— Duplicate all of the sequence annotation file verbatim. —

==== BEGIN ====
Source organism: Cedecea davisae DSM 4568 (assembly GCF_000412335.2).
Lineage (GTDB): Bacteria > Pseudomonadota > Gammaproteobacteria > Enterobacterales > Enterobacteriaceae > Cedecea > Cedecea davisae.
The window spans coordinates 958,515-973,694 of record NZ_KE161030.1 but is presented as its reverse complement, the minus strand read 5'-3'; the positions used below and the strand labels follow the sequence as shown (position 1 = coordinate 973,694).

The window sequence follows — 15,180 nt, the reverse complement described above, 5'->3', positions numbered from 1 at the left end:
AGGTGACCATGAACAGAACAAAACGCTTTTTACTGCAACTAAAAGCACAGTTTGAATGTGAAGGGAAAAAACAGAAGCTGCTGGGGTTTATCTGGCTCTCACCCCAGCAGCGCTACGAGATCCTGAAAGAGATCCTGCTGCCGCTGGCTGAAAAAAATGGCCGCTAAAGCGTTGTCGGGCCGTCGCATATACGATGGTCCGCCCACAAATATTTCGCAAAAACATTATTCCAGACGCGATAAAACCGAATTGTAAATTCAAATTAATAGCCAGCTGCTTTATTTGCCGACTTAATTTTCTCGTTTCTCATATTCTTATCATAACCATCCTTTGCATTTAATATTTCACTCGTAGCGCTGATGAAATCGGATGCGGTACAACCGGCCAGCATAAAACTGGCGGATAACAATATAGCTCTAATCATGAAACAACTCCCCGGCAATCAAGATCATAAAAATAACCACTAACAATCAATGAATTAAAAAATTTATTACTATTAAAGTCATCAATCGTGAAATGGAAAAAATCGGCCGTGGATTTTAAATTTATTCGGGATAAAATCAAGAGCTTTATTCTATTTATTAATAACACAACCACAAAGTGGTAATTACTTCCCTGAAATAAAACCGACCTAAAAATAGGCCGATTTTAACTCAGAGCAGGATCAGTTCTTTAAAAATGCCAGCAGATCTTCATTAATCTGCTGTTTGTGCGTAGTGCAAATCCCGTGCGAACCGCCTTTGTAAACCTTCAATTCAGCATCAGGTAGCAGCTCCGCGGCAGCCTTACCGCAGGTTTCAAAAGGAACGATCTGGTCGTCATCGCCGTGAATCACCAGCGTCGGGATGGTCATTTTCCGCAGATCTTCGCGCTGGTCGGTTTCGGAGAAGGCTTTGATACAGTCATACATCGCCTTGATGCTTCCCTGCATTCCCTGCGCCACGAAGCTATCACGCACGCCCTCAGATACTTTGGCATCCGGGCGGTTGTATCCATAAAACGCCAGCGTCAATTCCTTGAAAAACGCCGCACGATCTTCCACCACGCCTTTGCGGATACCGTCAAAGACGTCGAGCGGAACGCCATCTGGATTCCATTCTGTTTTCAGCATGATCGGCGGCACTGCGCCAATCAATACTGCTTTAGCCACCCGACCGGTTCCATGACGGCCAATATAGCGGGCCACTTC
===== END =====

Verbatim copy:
Source organism: Cedecea davisae DSM 4568 (assembly GCF_000412335.2).
Lineage (GTDB): Bacteria > Pseudomonadota > Gammaproteobacteria > Enterobacterales > Enterobacteriaceae > Cedecea > Cedecea davisae.
The window spans coordinates 958,515-973,694 of record NZ_KE161030.1 but is presented as its reverse complement, the minus strand read 5'-3'; the positions used below and the strand labels follow the sequence as shown (position 1 = coordinate 973,694).

The window sequence follows — 15,180 nt, the reverse complement described above, 5'->3', positions numbered from 1 at the left end:
AGGTGACCATGAACAGAACAAAACGCTTTTTACTGCAACTAAAAGCACAGTTTGAATGTGAAGGGAAAAAACAGAAGCTGCTGGGGTTTATCTGGCTCTCACCCCAGCAGCGCTACGAGATCCTGAAAGAGATCCTGCTGCCGCTGGCTGAAAAAAATGGCCGCTAAAGCGTTGTCGGGCCGTCGCATATACGATGGTCCGCCCACAAATATTTCGCAAAAACATTATTCCAGACGCGATAAAACCGAATTGTAAATTCAAATTAATAGCCAGCTGCTTTATTTGCCGACTTAATTTTCTCGTTTCTCATATTCTTATCATAACCATCCTTTGCATTTAATATTTCACTCGTAGCGCTGATGAAATCGGATGCGGTACAACCGGCCAGCATAAAACTGGCGGATAACAATATAGCTCTAATCATGAAACAACTCCCCGGCAATCAAGATCATAAAAATAACCACTAACAATCAATGAATTAAAAAATTTATTACTATTAAAGTCATCAATCGTGAAATGGAAAAAATCGGCCGTGGATTTTAAATTTATTCGGGATAAAATCAAGAGCTTTATTCTATTTATTAATAACACAACCACAAAGTGGTAATTACTTCCCTGAAATAAAACCGACCTAAAAATAGGCCGATTTTAACTCAGAGCAGGATCAGTTCTTTAAAAATGCCAGCAGATCTTCATTAATCTGCTGTTTGTGCGTAGTGCAAATCCCGTGCGAACCGCCTTTGTAAACCTTCAATTCAGCATCAGGTAGCAGCTCCGCGGCAGCCTTACCGCAGGTTTCAAAAGGAACGATCTGGTCGTCATCGCCGTGAATCACCAGCGTCGGGATGGTCATTTTCCGCAGATCTTCGCGCTGGTCGGTTTCGGAGAAGGCTTTGATACAGTCATACATCGCCTTGATGCTTCCCTGCATTCCCTGCGCCACGAAGCTATCACGCACGCCCTCAGATACTTTGGCATCCGGGCGGTTGTATCCATAAAACGCCAGCGTCAATTCCTTGAAAAACGCCGCACGATCTTCCACCACGCCTTTGCGGATACCGTCAAAGACGTCGAGCGGAACGCCATCTGGATTCCATTCTGTTTTCAGCATGATCGGCGGCACTGCGCCAATCAATACTGCTTTAGCCACCCGACCGGTTCCATGACGGCCAATATAGCGGGCCACTTC